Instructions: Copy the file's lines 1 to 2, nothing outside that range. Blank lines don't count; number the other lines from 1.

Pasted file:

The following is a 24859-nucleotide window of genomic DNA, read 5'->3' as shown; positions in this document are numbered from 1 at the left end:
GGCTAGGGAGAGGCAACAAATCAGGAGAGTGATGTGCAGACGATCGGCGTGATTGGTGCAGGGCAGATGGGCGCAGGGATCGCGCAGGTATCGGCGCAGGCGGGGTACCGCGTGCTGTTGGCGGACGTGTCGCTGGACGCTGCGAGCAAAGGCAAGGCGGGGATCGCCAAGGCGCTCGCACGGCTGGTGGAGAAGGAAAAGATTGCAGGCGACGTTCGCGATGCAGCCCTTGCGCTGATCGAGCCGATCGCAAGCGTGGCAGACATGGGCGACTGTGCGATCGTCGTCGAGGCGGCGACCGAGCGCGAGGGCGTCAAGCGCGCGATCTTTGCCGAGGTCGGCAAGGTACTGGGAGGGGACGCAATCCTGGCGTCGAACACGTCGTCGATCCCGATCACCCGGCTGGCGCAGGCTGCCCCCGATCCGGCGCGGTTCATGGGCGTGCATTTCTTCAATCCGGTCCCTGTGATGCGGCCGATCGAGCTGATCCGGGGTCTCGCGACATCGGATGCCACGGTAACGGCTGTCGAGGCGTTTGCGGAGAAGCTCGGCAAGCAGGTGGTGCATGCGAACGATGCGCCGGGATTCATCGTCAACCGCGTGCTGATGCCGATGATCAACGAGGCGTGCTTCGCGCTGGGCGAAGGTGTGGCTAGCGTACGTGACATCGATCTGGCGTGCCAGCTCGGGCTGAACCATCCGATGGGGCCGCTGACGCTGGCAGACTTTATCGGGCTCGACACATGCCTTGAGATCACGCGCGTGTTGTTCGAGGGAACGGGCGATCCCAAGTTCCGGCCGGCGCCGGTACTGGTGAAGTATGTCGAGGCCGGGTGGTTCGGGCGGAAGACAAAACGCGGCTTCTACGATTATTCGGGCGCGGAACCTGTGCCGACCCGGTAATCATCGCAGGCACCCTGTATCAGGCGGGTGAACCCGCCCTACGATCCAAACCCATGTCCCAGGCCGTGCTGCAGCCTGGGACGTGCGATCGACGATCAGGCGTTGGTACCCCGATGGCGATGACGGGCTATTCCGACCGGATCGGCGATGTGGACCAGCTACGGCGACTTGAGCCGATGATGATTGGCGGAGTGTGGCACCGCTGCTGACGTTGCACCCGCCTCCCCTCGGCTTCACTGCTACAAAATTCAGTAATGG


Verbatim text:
The following is a 24859-nucleotide window of genomic DNA, read 5'->3' as shown; positions in this document are numbered from 1 at the left end:
GGCTAGGGAGAGGCAACAAATCAGGAGAGTGATGTGCAGACGATCGGCGTGATTGGTGCAGGGCAGATGGGCGCAGGGATCGCGCAGGTATCGGCGCAGGCGGGGTACCGCGTGCTGTTGGCGGACGTGTCGCTGGACGCTGCGAGCAAAGGCAAGGCGGGGATCGCCAAGGCGCTCGCACGGCTGGTGGAGAAGGAAAAGATTGCAGGCGACGTTCGCGATGCAGCCCTTGCGCTGATCGAGCCGATCGCAAGCGTGGCAGACATGGGCGACTGTGCGATCGTCGTCGAGGCGGCGACCGAGCGCGAGGGCGTCAAGCGCGCGATCTTTGCCGAGGTCGGCAAGGTACTGGGAGGGGACGCAATCCTGGCGTCGAACACGTCGTCGATCCCGATCACCCGGCTGGCGCAGGCTGCCCCCGATCCGGCGCGGTTCATGGGCGTGCATTTCTTCAATCCGGTCCCTGTGATGCGGCCGATCGAGCTGATCCGGGGTCTCGCGACATCGGATGCCACGGTAACGGCTGTCGAGGCGTTTGCGGAGAAGCTCGGCAAGCAGGTGGTGCATGCGAACGATGCGCCGGGATTCATCGTCAACCGCGTGCTGATGCCGATGATCAACGAGGCGTGCTTCGCGCTGGGCGAAGGTGTGGCTAGCGTACGTGACATCGATCTGGCGTGCCAGCTCGGGCTGAACCATCCGATGGGGCCGCTGACGCTGGCAGACTTTATCGGGCTCGACACATGCCTTGAGATCACGCGCGTGTTGTTCGAGGGAACGGGCGATCCCAAGTTCCGGCCGGCGCCGGTACTGGTGAAGTATGTCGAGGCCGGGTGGTTCGGGCGGAAGACAAAACGCGGCTTCTACGATTATTCGGGCGCGGAACCTGTGCCGACCCGGTAATCATCGCAGGCACCCTGTATCAGGCGGGTGAACCCGCCCTACGATCCAAACCCATGTCCCAGGCCGTGCTGCAGCCTGGGACGTGCGATCGACGATCAGGCGTTGGTACCCCGATGGCGATGACGGGCTATTCCGACCGGATCGGCGATGTGGACCAGCTACGGCGACTTGAGCCGATGATGATTGGCGGAGTGTGGCACCGCTGCTGACGTTGCACCCGCCTCCCCTCGGCTTCACTGCTACAAAATTCAGTAATGG